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Mamma Mia


                                       By Michall Jeffers

Suggestion: if you have out-of-town visitors this summer, take them to see Mama Mia. At the performance I attended, the audience was filled with foreign tourists, many of them Asian, and they were having a ball. Letís face it, the plot is simple, and the language is easy to understand for anyone with a working knowledge of English. Several of the people with whom I spoke had seen the movie dubbed into their native tongue. So what were they doing there? Rocking out to the good old music. There was a group of school kids in the balcony; they were having a great time, too.

Adding to the nostalgia factor is the fact that the show is closing on September 5th, after a 14-year run, and 5,765 performances. Itís the 8th longest running show in Broadway history, no mean feat. Only 5 currently running Broadway musicals have run for more than 10 years. The play is a global hit, and still brings in the crowds in London, where it originated. In fact, Mama Mia has been seen by over 54 million people, in 16 languages, 49 productions, and 400 cities around the world.

Itís great to see the combination of seasoned vets playing the leads, and kids playing younger roles and chorus members. That helps to keep an old show fresh and vibrant. The basic premise works as well as ever: Donna (Judy McLane) lives on a beautiful island, where she runs a small inn. Her daughter, Sophie (Elena Ricardo), though only 20, is going to marry her boyfriend, Sky (Jordan Bondurant). Sophie wants her dad to be at her wedding. One small problem; she doesnít know who he is, and neither does her mom. The bride-to-be finds Donnaís old diary, and narrows down the possible suspects. Is her father Sam (Victor Wallace), Bill (Ben McHugh) or Harry (Paul DeBoy)? They all show up on the island, which complicates, rather than simplifies, the dilemma.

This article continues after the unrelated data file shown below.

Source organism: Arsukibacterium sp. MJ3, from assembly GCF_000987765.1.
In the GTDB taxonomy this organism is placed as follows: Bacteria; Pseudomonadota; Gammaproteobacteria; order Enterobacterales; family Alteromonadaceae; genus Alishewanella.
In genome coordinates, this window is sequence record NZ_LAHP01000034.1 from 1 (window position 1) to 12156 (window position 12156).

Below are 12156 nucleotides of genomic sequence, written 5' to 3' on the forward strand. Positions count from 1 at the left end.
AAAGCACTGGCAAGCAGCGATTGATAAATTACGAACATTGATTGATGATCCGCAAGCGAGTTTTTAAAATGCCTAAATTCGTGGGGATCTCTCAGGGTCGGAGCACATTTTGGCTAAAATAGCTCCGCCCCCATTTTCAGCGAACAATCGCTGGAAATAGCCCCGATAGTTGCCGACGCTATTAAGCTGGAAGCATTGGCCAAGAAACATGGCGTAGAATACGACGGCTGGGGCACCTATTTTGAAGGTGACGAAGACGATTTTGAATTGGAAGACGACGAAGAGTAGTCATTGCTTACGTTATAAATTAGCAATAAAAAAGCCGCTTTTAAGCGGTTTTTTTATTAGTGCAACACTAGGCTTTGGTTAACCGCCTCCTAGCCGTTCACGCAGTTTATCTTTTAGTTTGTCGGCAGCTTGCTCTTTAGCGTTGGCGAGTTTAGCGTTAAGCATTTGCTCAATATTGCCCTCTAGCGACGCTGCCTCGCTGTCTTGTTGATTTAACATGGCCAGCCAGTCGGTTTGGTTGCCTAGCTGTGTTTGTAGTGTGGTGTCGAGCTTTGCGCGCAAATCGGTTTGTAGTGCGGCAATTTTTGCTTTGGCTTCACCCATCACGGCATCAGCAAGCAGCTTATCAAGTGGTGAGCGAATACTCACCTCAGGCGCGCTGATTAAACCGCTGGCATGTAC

The fun begins when Donnaís friends from her erstwhile singing group, Donna and the Dynamos, arrive. Upscale Tanya (Alison Ewing) and fun loving Rosie (Mary Callanan) convince Donna to sing with them, and the result is a medley of ABBA songs, including the title tune, which delight the audience.



Donna has a clear favorite among her former suitors; Victor Wallace does an especially nice job playing Sam as desirable, earnest, and more than a little confused. His big number, S.O.S., is compelling and very well sung. In fact, all of the men are enjoyable to watch; my only criticism is that they seem a little young for the roles.

For the many who have seen the movie starring Meryl Streep and Pierce Brosnan, my advice is to just leave that experience behind you. The stage version of Mama Mia has a charm all its own, and if we arenít shown the lush island and the deep blue sea, we can easily use our imaginations.

Does Mama Mia still hold up after all these years? If the show only had great numbers like the toe-tapping Dancing Queen, it wouldnít have survived. Behind the fun, the familiar melodies, and the silly glitzy outfits on both men and women, thereís a real heart. And even though the end is near, in a lyric from the show, when itís really time to say goodbye after the summer, we may well wonder Why, why did I ever let you go?

Mama Mia, through September 5, 2015
Broadhurst Theatre, 235 W. 44 St.
Cast: Judy McLane (Donna), Alison Ewing (Tanya), Mary Callanan (Rosie), Elena Ricardo (Sophie), Victor Wallace (Sam), Ben McHugh (Bill), Paul DeBoy (Harry), Jordan Bondurant (Sky)
Director: Phyllida Lloyd
Choreographer: Anthony Van Laast
Music and Lyrics: Benny Andersson & Bjorn Ulvaeus